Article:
Book Review: ‘Indiana Jones and the Dance of the Giants’ by Rob MacGregor

This second book in the ’90s Indiana Jones novel series was better than its predecessor and Rob MacGregor seems to have found his groove a bit more with this one.

Like its predecessor, it feels more like an episode of The Young Indiana Jones Chronicles, as opposed to feeling like a story as epic as the film series. That’s fine but I hope these start to get more grandiose in scale.

This book also goes to less places than its predecessor, as the entire story is confined to the United Kingdom, only seeing Indy in London, rural Scotland and Stonehenge.

That being said, if you ever wondered what it’d be like for Indy to have a story take place around Stonehenge, well… this is it!

Even more than the first book, I liked the characters in this a lot. Especially, Indy’s returning college buddy, who got to be much more involved this time around. I also liked the love interest and her role in the bigger picture.

What I really liked, though, was the villain. He was a young, ambitious but evil member of British Parliament. He had his eyes set on unlocking the secrets of Stonehenge and Merlin in an effort to rule the world.

This story takes place after Indy has left college as a student and started his first teaching job in London. This aspect of the story was cool, as you get to see him uncomfortable and a bit out of his element, even though it’s well-known that he becomes a successful archeology professor. It’s these parts of the books I like though, as they serve to enrich the character and fill in some of the blanks from his long, adventurous life.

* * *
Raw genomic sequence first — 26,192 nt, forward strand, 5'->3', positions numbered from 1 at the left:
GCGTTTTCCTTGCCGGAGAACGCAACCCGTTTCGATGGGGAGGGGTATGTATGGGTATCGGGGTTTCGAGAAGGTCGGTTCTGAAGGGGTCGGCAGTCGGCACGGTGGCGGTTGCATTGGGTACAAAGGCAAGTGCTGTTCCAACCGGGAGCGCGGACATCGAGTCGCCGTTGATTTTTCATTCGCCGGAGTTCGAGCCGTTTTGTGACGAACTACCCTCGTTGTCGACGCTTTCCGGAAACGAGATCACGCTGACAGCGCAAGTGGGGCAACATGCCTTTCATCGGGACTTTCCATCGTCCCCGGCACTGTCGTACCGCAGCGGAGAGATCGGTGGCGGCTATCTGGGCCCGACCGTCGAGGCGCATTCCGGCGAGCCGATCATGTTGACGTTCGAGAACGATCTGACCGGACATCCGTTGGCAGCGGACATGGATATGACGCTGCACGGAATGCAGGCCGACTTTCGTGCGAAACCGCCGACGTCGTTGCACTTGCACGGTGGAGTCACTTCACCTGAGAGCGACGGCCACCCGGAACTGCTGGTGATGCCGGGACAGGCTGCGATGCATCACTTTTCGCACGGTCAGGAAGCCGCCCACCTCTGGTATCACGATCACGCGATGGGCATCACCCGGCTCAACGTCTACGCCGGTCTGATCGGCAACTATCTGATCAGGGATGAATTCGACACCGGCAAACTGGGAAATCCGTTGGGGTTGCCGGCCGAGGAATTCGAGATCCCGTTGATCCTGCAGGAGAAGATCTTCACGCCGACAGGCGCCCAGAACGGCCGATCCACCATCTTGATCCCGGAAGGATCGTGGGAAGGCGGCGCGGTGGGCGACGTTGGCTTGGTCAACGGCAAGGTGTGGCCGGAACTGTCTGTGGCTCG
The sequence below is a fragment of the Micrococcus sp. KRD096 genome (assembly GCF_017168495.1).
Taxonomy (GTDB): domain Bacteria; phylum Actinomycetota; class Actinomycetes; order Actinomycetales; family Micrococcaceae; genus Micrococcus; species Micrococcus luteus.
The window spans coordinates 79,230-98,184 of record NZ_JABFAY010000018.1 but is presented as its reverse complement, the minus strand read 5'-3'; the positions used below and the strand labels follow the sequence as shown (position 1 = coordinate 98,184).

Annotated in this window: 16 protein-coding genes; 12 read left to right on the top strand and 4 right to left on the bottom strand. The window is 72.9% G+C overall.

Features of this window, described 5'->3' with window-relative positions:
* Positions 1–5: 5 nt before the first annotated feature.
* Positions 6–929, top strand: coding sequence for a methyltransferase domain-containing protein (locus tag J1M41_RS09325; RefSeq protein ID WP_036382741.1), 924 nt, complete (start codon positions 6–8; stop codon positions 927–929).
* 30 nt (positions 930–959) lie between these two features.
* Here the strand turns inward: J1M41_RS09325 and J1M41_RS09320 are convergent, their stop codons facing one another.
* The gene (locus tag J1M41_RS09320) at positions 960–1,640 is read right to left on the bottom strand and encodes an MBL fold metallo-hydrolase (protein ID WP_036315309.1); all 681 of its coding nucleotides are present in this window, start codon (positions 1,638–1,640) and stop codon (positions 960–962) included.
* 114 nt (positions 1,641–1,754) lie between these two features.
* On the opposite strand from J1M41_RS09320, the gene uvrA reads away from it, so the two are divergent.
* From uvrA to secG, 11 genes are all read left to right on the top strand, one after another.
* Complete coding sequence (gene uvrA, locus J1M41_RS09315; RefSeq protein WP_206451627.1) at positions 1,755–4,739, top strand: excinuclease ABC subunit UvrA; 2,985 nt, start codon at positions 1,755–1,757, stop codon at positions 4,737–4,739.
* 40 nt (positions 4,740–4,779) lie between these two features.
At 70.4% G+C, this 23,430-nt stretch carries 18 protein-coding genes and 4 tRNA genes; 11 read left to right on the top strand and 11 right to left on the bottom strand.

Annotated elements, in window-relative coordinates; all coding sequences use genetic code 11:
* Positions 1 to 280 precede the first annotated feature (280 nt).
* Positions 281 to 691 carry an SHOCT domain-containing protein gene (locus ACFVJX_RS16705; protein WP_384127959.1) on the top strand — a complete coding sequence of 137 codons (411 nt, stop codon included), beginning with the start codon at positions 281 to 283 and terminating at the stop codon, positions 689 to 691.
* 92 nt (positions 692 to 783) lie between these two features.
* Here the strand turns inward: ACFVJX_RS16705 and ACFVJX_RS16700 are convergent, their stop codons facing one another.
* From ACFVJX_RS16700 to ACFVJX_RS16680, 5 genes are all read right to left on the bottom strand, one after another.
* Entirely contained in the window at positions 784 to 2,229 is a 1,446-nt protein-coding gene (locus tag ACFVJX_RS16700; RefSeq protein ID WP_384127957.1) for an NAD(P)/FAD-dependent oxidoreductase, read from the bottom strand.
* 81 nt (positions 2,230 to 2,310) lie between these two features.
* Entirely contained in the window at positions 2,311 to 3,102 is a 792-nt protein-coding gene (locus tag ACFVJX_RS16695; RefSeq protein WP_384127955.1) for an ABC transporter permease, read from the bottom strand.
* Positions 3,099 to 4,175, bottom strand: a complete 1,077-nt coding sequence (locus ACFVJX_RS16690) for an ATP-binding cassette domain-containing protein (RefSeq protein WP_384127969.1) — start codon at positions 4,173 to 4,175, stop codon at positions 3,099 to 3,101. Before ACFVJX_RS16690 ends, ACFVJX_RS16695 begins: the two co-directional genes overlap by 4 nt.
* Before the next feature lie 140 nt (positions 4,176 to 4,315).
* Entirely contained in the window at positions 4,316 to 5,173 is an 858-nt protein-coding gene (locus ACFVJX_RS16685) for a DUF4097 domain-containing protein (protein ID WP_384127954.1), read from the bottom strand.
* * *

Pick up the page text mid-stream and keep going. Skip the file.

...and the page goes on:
All in all, this was a lighthearted and exciting read.

Rating: 6.5/10
Pairs well with: other Indiana Jones novels from Bantam Books’ run in the ’90s.

Book Review: ‘Indiana Jones and the Peril at Delphi’ by Rob MacGregor

I have always wanted to own all the Indiana Jones books that Bantam put out in the ’90s. Well, now I do, so I figured I’d start with the first one.

This book takes place just after Indy leaves college. In fact, it starts in 1920, as he’s leaving college and then fast-forwards to 1922 when he’s living in Paris and furthering his education there. Pretty quickly, his attractive professor sweeps him away to Greece to assist on a major archaeological discovery.

Of course, things are not what they seem and his professor has her own agenda that Indy isn’t immediately privy to.

The book really encapsulates the spirit of the Indiana Jones franchise but this adventure does feel a bit small and confined, as it primarily settles in, in one location and doesn’t move away from there.

This actually reads more like an episode of The Young Indiana Jones Chronicles than it does one of the movies. That’s totally fine but I was hoping for something the scale of the films. Maybe the books will build towards that.

In the end, this was a fairly decent start to the series of twelve novels and I look forward to continuing on my quest of reading and reviewing them.

Rating: 6/10
Pairs well with: other Indiana Jones novels from Bantam Books’ run in the ’90s.